Eagles offensive coordinator Mike Groh: He was a big part of what we wanted to do running ball the other day. … A lot of combination blocks with tackles and he did a nice job sorting it out.

Goedert had some initial struggles one-on-one vs. ends. It's a tough assignment, but it's one he must handle. On this run the Eagles were once again in "13" with triple-barrel tight ends in-line. Goedert had trouble squaring up end Jabaal Sheard (No. 93) and running back Josh Adams (No. 33) was dropped for a loss.

On this play, Wentz kept on a run-pass option. That meant that Goedert would have to adjust his blocking post-snap based on Sheard's movements. Goedert grabbed the end as Wentz ran outside and was called for holding.

Ertz: That defense was a lot of movement, so it was a lot of communication and making sure you were on point in terms of executing the calls and the changing of the calls on the snap.

Goedert's blocking improved as the game progressed. He anchored on this Corey Clement third and two conversion and drove end Al-Quadin Muhammed back on his heels.

Goedert isn't much bigger than Ertz, but he's built differently, with a stout base. Strength isn't an issue.

Goedert: I don't think [strength] was a concern for anyone. It was more technique and they just never saw me [block] in college.


Three tight ends typically means the offense is going to run, but the Eagles have the personnel to throw the ball downfield. On this third quarter, second down throw, Goedert and Ertz ran vertical routes vs. a Cover 2 zone, with the former running a corner and the latter a post. Wentz hit Ertz for 28 yards.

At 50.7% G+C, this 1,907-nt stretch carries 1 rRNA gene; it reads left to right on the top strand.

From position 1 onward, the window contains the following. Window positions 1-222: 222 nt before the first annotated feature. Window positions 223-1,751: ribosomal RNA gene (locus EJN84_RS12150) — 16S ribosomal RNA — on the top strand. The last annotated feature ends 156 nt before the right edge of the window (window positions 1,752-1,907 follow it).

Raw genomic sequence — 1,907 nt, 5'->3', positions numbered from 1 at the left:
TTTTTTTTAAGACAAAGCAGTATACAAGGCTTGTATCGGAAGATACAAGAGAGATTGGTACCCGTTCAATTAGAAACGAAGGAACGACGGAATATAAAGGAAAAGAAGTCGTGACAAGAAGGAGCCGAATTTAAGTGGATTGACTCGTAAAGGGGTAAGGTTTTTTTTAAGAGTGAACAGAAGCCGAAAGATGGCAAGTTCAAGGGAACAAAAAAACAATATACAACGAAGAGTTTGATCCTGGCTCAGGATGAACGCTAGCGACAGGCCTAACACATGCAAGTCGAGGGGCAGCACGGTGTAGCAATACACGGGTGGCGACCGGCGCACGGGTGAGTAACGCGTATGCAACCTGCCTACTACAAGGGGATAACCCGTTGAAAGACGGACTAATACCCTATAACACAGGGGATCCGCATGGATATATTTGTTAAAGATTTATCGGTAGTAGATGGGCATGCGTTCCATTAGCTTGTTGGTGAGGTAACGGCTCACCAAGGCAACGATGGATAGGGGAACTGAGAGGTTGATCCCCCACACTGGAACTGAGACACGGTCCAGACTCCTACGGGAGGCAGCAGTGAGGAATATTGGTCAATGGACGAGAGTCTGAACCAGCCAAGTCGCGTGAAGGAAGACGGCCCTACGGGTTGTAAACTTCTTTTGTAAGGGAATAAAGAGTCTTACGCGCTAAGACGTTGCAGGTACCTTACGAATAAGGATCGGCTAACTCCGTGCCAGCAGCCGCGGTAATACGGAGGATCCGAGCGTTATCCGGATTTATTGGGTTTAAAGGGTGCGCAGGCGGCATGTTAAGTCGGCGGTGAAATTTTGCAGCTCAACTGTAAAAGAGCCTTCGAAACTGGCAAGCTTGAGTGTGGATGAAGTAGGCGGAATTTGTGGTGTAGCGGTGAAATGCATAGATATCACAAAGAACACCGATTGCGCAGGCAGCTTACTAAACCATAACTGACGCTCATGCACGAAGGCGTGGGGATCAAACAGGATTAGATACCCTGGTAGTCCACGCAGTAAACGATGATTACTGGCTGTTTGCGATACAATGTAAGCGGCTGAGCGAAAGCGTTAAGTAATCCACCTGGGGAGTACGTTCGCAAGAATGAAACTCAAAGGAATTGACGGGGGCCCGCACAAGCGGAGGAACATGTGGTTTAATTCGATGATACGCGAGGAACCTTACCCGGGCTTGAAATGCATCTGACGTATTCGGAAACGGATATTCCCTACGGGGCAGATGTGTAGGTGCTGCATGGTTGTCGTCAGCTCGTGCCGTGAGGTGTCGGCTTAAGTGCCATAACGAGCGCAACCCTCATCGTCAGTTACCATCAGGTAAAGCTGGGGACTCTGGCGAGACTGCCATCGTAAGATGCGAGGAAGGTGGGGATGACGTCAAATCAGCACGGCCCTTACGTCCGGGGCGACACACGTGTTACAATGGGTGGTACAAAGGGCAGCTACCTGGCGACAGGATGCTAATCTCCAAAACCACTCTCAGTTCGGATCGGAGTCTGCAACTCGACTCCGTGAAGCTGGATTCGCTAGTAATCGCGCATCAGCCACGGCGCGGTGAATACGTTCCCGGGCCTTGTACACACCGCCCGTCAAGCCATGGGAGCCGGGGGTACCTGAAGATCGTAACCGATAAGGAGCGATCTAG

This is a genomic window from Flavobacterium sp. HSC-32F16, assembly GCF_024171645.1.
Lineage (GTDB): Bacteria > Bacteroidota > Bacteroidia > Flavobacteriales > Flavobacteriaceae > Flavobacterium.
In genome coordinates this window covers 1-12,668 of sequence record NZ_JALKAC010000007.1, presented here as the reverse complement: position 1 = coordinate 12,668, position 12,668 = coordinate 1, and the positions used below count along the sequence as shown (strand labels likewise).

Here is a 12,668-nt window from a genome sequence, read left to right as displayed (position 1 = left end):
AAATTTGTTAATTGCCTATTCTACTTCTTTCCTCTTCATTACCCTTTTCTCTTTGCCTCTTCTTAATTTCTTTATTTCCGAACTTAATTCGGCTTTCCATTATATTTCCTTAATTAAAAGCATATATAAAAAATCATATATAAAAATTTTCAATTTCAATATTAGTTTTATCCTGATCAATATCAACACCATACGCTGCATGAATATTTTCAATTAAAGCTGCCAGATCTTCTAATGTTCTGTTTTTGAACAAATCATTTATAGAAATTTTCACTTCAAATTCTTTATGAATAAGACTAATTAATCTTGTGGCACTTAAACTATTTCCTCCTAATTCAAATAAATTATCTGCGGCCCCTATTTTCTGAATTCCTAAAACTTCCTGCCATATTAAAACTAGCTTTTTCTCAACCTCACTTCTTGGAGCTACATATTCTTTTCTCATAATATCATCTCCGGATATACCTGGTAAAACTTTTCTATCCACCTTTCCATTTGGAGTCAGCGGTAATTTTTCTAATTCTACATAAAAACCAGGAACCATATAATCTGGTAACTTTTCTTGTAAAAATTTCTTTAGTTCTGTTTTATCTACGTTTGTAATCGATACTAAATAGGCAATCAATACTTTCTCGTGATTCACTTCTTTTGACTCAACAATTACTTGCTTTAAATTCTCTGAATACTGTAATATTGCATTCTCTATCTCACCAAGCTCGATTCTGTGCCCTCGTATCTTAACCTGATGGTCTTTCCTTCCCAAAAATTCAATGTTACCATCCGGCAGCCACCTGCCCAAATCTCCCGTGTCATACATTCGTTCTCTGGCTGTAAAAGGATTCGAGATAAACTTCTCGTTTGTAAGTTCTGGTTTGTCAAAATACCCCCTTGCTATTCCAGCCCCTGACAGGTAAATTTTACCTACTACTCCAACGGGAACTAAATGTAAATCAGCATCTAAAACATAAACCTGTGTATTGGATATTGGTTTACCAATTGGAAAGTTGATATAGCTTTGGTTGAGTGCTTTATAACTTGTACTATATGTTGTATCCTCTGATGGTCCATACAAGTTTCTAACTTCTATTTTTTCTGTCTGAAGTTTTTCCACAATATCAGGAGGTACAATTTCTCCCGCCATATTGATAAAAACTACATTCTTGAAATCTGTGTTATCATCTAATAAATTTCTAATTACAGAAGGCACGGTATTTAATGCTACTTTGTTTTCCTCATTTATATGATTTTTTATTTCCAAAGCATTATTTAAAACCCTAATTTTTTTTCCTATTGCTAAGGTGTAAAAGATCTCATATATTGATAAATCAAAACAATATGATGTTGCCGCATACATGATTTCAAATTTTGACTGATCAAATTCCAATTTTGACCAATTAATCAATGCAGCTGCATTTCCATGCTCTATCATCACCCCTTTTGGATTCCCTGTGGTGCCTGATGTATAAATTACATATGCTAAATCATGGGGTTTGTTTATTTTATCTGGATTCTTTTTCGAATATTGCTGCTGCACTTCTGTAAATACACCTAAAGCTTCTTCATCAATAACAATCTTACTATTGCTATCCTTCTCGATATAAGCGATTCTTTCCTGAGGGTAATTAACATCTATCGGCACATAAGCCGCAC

Ertz: We got to be able to run the ball out of that formation initially so teams are accounting for us and they're not just thinking it's a pass play with two tight ends.


Ertz will likely line up more in the slot, but Goedert can handle those routes, as well. On this play, he shook off a bump at the line, maintained his corner route and caught a 19-yard pass.

Goedert: One of the things linebackers, defensive backs like to do it re-route you, slow you down, get you off your timing with the quarterback.

Wentz: He's very instinctive.

Goedert hasn't yet shown his full set of talents. He can high-point passes and be physical after the catch. On this short out route on the Eagles' game-winning drive, he delivered a little shot to the defensive back at the end of his run.

Groh: He's a big target down the field. He's easy to find and he can elevate and make plays above the rim, too. He's got really strong hands. He's just three games in, so we'll continue to put more and more on his plate.

With the matchup problems Goedert and Ertz present to defenses — linebackers aren't fast enough, safeties too small — it would behoove Pederson to get both on the field in his two-tight end "Tiger" package, even when receiver Alshon Jeffery returns. Former Eagles Brent Celek and Trey Burton each brought a different skill set to the tight end room, but having Goedert should create more opportunities for Ertz, rather than take away from him.

Ertz: The ability to move me around is something that we haven't had in the last couple of years. I pretty much played in the same spot for the previous two years that Doug's been here. And so, the ability to get me in different positions and the defense doesn't know where I'm going to be pre-snap could be huge for us and huge for the offense and hopefully I can make plays when my number's called. … We need him [Goedert] to develop. That's the bottom line. We need him to have a role.